Tabata Training

Tabata training has grown in popularity as of late.  It always amazes me to see the length of time that it takes for something to be tested in the lab and published until the time it appears in the mainstream as the “latest and greatest” training tool.  Tabata training is actually named after a researcher, Izumi Tabata.  Mr. Tabata states that his research stemmed from a request from a speed skating coach, Mr. Irisawa Koichi.  The coach had him analyze the effectiveness of his training regimen that he was using.  The protocol involved a rotation of short burst of maximum effort followed by short periods of rest.

So what is Tabata Training?
It involves 20 second bursts of maximum intensity activity followed by 10 seconds of rest – performed 8 times in a row – that ultimately takes 4 minutes to complete.  Seems simple, right?  Simple, yet exhausting – literally.  It would also require a full warm-up and cool-down period.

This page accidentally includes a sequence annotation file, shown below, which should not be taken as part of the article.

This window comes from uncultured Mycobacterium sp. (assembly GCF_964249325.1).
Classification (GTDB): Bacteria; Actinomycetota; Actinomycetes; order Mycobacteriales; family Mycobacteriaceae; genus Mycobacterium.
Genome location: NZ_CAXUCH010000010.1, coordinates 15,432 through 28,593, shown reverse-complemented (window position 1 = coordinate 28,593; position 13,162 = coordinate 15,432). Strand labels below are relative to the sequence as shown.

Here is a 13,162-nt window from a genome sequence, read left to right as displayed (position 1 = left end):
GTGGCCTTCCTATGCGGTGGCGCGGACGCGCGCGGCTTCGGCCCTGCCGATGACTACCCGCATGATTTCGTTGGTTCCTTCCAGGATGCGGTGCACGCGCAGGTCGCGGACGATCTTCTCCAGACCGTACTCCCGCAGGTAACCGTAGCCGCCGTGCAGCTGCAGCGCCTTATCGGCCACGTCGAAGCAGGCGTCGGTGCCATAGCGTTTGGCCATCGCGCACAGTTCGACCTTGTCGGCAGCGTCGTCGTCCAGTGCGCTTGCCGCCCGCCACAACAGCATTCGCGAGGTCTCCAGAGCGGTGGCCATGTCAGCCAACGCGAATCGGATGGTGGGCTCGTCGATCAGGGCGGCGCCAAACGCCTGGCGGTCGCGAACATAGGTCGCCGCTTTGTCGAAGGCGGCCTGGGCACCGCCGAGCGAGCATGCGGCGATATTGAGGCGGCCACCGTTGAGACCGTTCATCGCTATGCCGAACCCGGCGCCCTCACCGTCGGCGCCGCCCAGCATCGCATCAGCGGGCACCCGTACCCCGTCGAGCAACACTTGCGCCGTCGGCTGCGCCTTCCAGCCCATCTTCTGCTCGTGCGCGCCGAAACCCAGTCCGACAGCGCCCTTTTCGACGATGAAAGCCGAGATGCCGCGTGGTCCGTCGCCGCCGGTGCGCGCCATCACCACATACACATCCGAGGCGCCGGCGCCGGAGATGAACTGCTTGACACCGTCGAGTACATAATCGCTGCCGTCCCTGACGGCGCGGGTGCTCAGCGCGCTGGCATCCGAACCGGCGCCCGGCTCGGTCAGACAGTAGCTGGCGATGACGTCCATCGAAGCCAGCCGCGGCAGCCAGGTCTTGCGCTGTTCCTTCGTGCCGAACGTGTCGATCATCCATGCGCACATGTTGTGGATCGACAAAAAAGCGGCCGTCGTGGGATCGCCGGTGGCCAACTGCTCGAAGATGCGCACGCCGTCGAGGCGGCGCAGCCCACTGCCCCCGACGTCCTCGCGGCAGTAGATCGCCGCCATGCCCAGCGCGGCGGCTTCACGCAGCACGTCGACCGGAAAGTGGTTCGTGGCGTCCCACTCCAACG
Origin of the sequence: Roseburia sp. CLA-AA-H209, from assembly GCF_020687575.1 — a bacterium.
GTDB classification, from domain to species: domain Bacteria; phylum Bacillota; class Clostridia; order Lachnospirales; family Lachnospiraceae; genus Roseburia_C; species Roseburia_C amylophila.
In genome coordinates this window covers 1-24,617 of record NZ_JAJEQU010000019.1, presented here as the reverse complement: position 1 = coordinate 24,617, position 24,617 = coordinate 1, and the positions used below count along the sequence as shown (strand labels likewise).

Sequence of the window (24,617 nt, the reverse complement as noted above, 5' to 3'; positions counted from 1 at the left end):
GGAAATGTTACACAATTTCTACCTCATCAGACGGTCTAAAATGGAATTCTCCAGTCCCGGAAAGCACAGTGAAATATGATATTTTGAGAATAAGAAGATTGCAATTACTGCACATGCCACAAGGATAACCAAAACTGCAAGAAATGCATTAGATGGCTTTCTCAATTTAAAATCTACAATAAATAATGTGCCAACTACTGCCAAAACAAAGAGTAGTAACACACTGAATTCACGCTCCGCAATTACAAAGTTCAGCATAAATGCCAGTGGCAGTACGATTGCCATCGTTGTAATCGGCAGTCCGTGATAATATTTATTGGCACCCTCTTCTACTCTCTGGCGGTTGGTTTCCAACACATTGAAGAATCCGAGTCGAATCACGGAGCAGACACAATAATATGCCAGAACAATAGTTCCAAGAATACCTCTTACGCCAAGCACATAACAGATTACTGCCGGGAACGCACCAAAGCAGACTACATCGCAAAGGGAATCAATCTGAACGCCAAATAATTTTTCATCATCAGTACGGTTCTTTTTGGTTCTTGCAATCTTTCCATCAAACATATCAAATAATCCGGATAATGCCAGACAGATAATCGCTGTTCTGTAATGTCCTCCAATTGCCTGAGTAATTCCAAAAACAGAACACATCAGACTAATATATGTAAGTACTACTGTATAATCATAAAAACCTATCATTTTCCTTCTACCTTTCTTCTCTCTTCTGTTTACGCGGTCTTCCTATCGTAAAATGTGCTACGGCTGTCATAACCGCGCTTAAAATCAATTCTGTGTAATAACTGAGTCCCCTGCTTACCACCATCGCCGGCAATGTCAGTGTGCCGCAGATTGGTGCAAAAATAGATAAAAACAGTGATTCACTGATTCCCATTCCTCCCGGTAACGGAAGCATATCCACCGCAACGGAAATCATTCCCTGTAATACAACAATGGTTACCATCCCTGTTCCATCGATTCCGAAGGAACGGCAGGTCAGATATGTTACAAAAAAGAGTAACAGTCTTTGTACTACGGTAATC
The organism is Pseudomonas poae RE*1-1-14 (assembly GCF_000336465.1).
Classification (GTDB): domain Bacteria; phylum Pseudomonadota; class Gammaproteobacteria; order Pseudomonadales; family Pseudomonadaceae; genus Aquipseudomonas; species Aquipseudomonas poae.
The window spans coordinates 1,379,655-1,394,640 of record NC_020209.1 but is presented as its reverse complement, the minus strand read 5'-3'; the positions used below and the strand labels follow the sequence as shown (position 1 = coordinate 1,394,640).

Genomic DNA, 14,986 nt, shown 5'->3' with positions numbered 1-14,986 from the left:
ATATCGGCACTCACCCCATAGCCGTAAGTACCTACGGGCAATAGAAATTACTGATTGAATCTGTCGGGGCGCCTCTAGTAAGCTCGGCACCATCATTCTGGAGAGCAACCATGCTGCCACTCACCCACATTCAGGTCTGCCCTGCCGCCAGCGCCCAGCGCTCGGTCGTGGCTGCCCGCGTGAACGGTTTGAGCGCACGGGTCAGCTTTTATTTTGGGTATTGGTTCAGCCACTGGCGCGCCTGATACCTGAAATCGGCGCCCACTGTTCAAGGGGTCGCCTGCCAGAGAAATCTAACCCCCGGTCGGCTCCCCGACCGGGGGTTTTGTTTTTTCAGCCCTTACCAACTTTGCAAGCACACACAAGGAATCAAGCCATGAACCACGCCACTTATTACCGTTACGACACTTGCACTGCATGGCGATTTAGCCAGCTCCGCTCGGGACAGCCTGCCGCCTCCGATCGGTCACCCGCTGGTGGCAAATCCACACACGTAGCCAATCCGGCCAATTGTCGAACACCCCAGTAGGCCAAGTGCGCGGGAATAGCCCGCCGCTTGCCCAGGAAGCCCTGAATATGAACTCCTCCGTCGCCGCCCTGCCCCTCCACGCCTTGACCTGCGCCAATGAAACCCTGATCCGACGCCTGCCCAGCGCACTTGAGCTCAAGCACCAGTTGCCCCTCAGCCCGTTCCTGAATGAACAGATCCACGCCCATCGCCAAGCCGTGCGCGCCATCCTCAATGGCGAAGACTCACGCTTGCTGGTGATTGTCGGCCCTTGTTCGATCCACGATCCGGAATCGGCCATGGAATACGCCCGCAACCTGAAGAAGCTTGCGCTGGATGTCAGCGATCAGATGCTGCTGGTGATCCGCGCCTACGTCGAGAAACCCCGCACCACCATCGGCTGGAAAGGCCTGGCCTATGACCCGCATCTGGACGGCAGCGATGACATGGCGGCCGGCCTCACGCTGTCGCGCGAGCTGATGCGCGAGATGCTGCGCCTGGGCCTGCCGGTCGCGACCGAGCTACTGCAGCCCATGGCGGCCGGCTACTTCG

Does it work?
So far, most of the research is saying that this appears to be a protocol that may be of use for improved performance.  It is gaining popularity among athletes and has been cited in dozens of other research that has been performed since Tabata’s original article.

Who should be using Tabata Training?
This is not something that is meant for weight loss and calorie burn.  Nor is meant for the general population who may not be well conditioned.  This type of training is meant for a very specific result:  improved performance, therefore those people who are looking to improve their performance (time, speed, etc.) this is something you may want to consider and do some research on.

Because this protocol includes maximum, all-out effort, it should only be used with well-trained individuals who either wear a heart rate monitor or are very well in tune with their perceived exertion.  It also requires an appropriate warm-up and cool-down period.  For those who may not be ready for this, high intensity intervals may be the way to segway into this type of workout plan.  This protocol also should not be performed more than 1-2 times per week at most.

Are you using Tabata Training personally, or with clients?  If so, I want to hear about it!

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